Cats and Dogs – The Revenge of Kitty Galore (A PopEntertainment.com Movie Review)
Cats and Dogs – The Revenge of Kitty Galore
CATS AND DOGS: THE REVENGE OF KITTY GALORE (2010)
Starring Chris O’Donnell, Jack McBrayer, Fred Armisen, Paul Rodriguez, Kiernan Shipka and the voices of James Marsden, Nick Nolte, Christina Applegate, Katt Williams, Bette Midler, Neil Patrick Harris, Sean Hayes, Wallace Shawn, Roger Moore, Joe Pantoliano, Michael Clarke Duncan, Paul Rodriguez, EG Daily and Phil LaMarr.
Written by Ron J. Friedman and Steve Bencich.
Directed by Brad Peyton.
Distributed by Warner Bros. 84 minutes. Rated PG.
Is there really anyone who has been sitting around waiting for a sequel to the mostly-forgotten 2001 talking animal movie Cats and Dogs? That film was a kind of cute tale of a high tech war between felines and canines (back then that type of storyline was still somewhat unique), if not for the movie having a strong and rather disturbing strain of anti-cat agitprop.
In fact, in my original review of the film nine years ago I half-facetiously called the obviously biased anti-cat propaganda film The Triumph of the Will of talking animal films. Okay, I’ll admit that may have been a tiny bit harsh, but no harsher than Cats and Dogs’ completely biased villainization of an entire species whose main concerns in real life tend to be purring, nudging, rolling over, sleeping in sun spots and playing with catnip mice – not plotting for world domination.
This second film is being sold as a sequel to the earlier film even though as far as I can remember only one of the characters from the original film returns (and he is just in a short cameo) – a psychotic Persian cat named Mr. Tinkles who is voiced by Sean Hayes of Will and Grace.
However, the whole idea of what constitutes a sequel has taken a real beating in the past decade. Despite the fact that Jeff Goldblum, Elizabeth Perkins and the voice of Tobey Maguire are nowhere to be found, because this film takes on the same basic concept as the earlier film it lays claim to sequeldom.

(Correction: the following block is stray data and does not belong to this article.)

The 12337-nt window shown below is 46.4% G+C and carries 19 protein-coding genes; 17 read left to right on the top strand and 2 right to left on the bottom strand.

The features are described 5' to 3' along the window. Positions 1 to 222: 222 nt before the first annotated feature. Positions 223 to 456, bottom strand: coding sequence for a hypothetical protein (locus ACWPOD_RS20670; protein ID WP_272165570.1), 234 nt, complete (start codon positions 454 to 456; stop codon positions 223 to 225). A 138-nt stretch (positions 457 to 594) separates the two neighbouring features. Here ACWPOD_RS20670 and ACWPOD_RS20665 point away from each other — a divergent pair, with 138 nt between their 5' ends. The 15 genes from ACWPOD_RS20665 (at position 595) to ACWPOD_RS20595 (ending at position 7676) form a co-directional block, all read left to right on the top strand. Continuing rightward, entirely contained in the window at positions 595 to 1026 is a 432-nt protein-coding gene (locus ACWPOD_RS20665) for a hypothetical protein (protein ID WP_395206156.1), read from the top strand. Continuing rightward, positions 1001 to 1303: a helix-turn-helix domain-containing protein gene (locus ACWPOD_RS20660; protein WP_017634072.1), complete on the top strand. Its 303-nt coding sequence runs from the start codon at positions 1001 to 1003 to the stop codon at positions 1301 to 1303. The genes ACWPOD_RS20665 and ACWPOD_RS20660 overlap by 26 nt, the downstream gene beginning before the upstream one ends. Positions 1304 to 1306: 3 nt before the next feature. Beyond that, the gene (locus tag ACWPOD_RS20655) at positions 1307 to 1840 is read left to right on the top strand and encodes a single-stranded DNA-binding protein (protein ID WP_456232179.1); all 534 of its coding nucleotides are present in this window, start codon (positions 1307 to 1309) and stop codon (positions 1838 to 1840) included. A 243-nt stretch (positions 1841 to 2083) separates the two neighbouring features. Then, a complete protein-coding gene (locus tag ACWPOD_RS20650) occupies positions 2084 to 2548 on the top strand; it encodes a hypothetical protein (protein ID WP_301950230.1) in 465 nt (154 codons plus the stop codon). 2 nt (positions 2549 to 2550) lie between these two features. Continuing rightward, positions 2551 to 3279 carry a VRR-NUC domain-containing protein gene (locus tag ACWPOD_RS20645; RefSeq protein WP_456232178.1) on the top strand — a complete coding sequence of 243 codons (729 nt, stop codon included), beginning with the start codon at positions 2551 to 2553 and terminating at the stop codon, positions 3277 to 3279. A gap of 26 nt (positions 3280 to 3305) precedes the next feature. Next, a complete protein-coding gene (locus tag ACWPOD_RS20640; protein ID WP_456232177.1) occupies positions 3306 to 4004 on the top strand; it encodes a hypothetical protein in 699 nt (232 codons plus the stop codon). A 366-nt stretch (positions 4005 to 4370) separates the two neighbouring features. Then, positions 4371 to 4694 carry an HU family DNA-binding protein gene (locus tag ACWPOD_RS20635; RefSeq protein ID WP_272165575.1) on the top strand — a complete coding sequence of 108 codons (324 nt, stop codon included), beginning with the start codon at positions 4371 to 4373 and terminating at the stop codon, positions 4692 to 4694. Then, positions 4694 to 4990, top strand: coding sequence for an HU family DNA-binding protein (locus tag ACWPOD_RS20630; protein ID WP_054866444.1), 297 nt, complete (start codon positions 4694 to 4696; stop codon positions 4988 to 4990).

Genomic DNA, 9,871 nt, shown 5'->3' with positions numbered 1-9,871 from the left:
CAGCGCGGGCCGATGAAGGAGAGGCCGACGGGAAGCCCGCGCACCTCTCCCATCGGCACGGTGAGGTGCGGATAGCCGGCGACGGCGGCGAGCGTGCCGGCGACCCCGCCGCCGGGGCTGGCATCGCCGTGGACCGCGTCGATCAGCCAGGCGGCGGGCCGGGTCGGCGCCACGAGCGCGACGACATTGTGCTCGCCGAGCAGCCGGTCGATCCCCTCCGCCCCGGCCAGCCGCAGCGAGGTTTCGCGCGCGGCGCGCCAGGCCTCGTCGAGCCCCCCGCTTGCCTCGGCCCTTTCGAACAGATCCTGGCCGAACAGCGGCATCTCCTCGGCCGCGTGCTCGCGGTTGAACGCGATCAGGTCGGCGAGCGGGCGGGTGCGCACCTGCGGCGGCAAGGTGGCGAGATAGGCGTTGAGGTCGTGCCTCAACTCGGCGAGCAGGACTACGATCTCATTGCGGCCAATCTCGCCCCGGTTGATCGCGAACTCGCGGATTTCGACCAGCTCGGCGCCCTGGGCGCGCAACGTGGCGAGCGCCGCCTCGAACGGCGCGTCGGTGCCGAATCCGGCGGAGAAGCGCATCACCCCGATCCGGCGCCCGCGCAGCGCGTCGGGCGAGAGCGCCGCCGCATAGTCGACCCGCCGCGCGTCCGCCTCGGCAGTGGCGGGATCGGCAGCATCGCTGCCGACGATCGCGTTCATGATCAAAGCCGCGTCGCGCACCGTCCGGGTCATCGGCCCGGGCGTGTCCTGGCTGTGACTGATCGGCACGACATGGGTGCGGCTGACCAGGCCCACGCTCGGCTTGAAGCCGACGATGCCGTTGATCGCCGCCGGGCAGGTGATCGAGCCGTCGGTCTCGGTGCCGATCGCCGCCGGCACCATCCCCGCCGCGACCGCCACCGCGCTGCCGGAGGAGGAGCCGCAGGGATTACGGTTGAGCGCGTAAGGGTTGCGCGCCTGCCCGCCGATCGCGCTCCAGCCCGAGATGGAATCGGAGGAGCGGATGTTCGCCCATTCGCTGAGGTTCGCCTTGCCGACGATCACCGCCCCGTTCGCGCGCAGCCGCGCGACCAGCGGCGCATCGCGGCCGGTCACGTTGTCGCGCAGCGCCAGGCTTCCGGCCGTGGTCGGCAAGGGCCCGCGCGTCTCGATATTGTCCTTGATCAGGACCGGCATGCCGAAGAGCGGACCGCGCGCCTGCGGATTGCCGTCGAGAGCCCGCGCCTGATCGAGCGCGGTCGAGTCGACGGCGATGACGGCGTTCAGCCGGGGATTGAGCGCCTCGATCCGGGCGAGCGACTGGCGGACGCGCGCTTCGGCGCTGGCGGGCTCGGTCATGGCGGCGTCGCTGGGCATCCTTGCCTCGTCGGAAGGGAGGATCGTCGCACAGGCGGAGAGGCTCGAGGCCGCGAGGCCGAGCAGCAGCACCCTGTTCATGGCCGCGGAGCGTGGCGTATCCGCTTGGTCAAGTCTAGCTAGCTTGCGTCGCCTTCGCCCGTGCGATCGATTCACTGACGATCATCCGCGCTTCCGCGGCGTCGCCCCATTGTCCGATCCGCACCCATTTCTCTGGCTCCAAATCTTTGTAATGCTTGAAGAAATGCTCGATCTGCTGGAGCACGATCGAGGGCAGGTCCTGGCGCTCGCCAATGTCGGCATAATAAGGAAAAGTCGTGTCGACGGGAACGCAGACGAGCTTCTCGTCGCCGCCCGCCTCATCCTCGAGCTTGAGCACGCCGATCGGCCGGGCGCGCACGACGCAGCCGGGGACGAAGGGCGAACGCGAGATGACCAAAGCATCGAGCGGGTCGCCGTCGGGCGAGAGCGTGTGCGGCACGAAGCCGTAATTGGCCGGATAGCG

Besides, the fans of the original children’s film (if there are indeed any out there) are currently nine years older than they were when the original came out. Will they really be able to sit through this new film now that they have hit puberty? On the other hand, what are the chances that the young children being targeted here are familiar with the original? Who exactly is this movie supposed to be made for?
On the plus side, The Revenge of Kitty Galore is not quite as biased as its predecessor. Yes, cats are still all the bad guys, but Cats and Dogs 2 does also include a few good-guy cats working with the dogs to save the world. (All dogs are still unquestionably good in this film’s world.) However, I was glad to see that the franchise was striving for at least some détente in their imagined culture war of the house pets. They even accompany the closing credits with a whole bunch of cutesy video clips of real cats and dogs playing together to the tune of a cover version of War’s classic pro-tolerance song “Why Can’t We Be Friends?”
That’s pretty much the only way this film is better than the original, though.
Nearly a decade on, talking animal movies are pretty old hat. People know what they are going to get with them – lots of silly puns and ridiculous stunts and adorable little animals.
Isn’t it about time that the world at large lets Hollywood in on the fact that talking animals (and babies, for that matter) just look creepy? It’s also kind of depressing to hear some of the awful lines which serious actors like Nick Nolte and Bette Midler are forced to perform as voiceover for the small animals.
Also confusing the potential audience, this new version is more blatantly than the last time trying to parody the James Bond films. Former Bond Roger Moore does the voice of a cat leader, the opening credits feature Bette Midler singing a cover of Pink’s “Get This Party Started” with silhouettes of small animals, the bad guy has a crazy plot for world domination and a secret lair and even a small pet that he grasps as he commits evil.
Okay, the filmmakers are certainly allowed to parody that action adventure series, but how many small kids even know about the Bond films? They won’t get the Bond in jokes, and people who are old enough to get them just won’t get the rest of the film.
By the time that Cats and Dogs: Revenge of Kitty Galore winds down to an obvious (and rather superfluous to the rest of the film’s plot) set-up for yet another sequel, I think most members of the audience (at least those ones who have reached puberty) will have lost interest in this awkward attempt to stoke the greatly imagined culture clash between our furry friends.
Jay S. Jacobs
Copyright ©2010 PopEntertainment.com. All rights reserved. Posted: July 30, 2010.
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